Orac and LCM ( GCD and LCM property Help)

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Question link : https://codeforces.com/contest/1350/problem/C

In the above question one of Property of GCD and LCM is used

For integers N1, …, Nk, k ≥ 2,
gcd(lcm(N1, M), lcm(N2, M), …, lcm(Nk, M)) = lcm(gcd(N1, …, Nk), M).

I need Proof for this , can anyone help @aryanc403 @l_returns @ssjgz @striver_79

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may be these can help you.

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I read them … but i need some mathematical proof …if someone help then i appreciate more :slight_smile:

Consider a prime p. Let \alpha_i denote the power of p in the prime factorisation of N_i and \beta denote the power of p in the prime factorisation of M.
We can see that the power of p in the left expression =min(max(\alpha_i, \beta))
Similarly, the power of p in the right expression is
=max(min(\alpha_i), \beta).

We can see that Lhs must be at least \beta, as no term is allowed to be less than \beta. We can see that if LHS is greater than \beta and is equal to x, all \alpha_i must be larger than \beta, of whose minimum should be x. Therefore we can claim the two expressions are equivalent since the power of all primes is equal.

I’m assuming you know GCD of two numbers \Pi p_i^{\alpha_i}\ and\ \Pi p_i^{\beta_i} is \Pi p_i^{min(\alpha_i, \beta_i)} and their LCM is \Pi p_i^{max(\alpha_i, \beta_i)}

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Explain this more :pray:

Can \max(\alpha_i, \beta) be less than \beta? It cannot.

Can \min(\max(\alpha_i, \beta)) be less than \beta. It cannot since all terms are \ge \beta.

Can there exist an \alpha_i\le\beta such that \min(\max(\alpha_i, \beta))\gt\beta . It cannot since \max(\alpha_i, \beta) is \beta for at least one i and therefore the minimum is \le \beta.

If all \alpha_i>\beta then \min(\max(\alpha_i, \beta))=\min(\alpha_i). This is because if \alpha_i>\beta then \max(\alpha_i, \beta)=\alpha_i.

Therefore we can deduce our answer is \min(\alpha_i) if \min(\alpha_i)>\beta, otherwise it’s \beta, which is max(min(\alpha_i), \beta). Therefore the 2 equations are equivalent.

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Bro …one thing may be u think i 'm dumb…but u proved LHS = RHS …but let’s suppose i don’t know RHS … so how can u deduce the result :pray:

I didn’t explicitly find the RHS while I was solving. So I don’t know how to do it like that.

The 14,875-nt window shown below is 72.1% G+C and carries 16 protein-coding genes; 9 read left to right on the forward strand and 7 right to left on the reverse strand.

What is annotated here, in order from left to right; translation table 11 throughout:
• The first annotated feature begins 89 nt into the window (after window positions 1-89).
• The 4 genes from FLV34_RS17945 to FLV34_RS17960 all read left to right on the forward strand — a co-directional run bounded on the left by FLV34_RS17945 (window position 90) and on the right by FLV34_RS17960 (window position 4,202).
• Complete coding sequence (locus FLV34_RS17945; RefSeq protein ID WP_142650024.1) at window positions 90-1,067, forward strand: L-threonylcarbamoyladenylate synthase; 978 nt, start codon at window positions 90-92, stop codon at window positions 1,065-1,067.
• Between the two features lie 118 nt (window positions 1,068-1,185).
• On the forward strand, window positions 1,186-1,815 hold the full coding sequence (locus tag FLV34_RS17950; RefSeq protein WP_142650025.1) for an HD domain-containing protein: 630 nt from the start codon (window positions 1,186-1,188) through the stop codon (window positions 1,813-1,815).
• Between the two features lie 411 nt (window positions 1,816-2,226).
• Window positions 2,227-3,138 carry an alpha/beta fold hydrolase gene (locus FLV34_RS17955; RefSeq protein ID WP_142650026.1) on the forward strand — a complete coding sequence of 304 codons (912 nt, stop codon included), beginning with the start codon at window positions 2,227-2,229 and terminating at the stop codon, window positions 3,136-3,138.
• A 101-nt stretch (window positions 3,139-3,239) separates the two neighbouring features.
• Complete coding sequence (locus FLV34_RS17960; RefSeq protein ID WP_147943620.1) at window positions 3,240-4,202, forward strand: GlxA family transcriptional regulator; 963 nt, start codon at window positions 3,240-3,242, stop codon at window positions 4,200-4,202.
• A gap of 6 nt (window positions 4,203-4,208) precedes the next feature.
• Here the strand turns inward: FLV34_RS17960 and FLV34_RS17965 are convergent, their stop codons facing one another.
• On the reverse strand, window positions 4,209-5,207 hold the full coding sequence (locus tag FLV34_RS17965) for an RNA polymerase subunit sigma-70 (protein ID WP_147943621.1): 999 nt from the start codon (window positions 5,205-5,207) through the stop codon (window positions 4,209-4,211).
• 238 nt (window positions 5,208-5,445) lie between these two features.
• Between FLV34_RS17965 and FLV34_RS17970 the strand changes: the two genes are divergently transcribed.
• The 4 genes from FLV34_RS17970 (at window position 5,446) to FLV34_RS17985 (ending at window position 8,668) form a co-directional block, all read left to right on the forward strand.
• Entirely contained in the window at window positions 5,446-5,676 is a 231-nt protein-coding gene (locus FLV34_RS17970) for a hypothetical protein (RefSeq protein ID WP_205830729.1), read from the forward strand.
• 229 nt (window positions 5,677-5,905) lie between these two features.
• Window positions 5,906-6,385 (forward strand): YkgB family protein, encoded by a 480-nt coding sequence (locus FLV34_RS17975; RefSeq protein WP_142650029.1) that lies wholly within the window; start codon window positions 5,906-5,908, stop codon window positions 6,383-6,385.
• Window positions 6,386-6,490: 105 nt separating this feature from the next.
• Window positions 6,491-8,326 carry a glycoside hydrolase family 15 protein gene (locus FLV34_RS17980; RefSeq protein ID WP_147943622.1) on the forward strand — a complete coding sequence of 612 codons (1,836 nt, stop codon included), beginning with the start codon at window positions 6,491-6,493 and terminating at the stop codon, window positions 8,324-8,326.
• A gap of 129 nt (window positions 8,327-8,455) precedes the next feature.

We have to find GCD({LCM({a_i,a_j})\ |\ i<j})
Let us consider a prime p such that the largest power of p that divides a_i is \alpha_i. We have to find min(max(\alpha_i, \alpha_j))\ |\ i<j. We can see that This is the second smallest value of \alpha_i.
Proof :
We can ignore the i<j rule as max(\alpha_i, \alpha_j)=max(\alpha_j, \alpha_i). We just have to make sure i\not=j. So let us sort the array. Now \alpha_i denotes the ith largest value of \alpha. We can see that the max(\alpha_0, \alpha_1)=\alpha_1. This is also the smallest possible value we can get. Therefore the power of p in GCD({LCM({a_i,a_j})\ |\ i<j}) is \alpha_1. We can compute this for all p, and calculate \Pi p^{\alpha_1} for all primes.

To solve it fast, we keep a vector containing \alpha_i for all p. We do not add \alpha_i, if it is 0. If the size of the vector at the end is n-1, then \alpha_1 is the minimum element, since \alpha_0=0 is ignored.
If it is n, then it is the second minimum element.
If it is lesser than n-1 then at least 2 values in \alpha are 0, therefore the power of p is also 0.

My submission

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I use same approach bro…but i need some proof for above property …like how u reduce the LHS to RHS ?

Can you tell me which LHS and RHS?



I went from LHS to RHS for that equation already Here. There is no better way to do it. I’ve not used the RHS at all. You can’t just solve equations without thinking at all. You have to find what it is equivalent to and simplify it until you are able to think of an algorithm that can solve this within the constraints.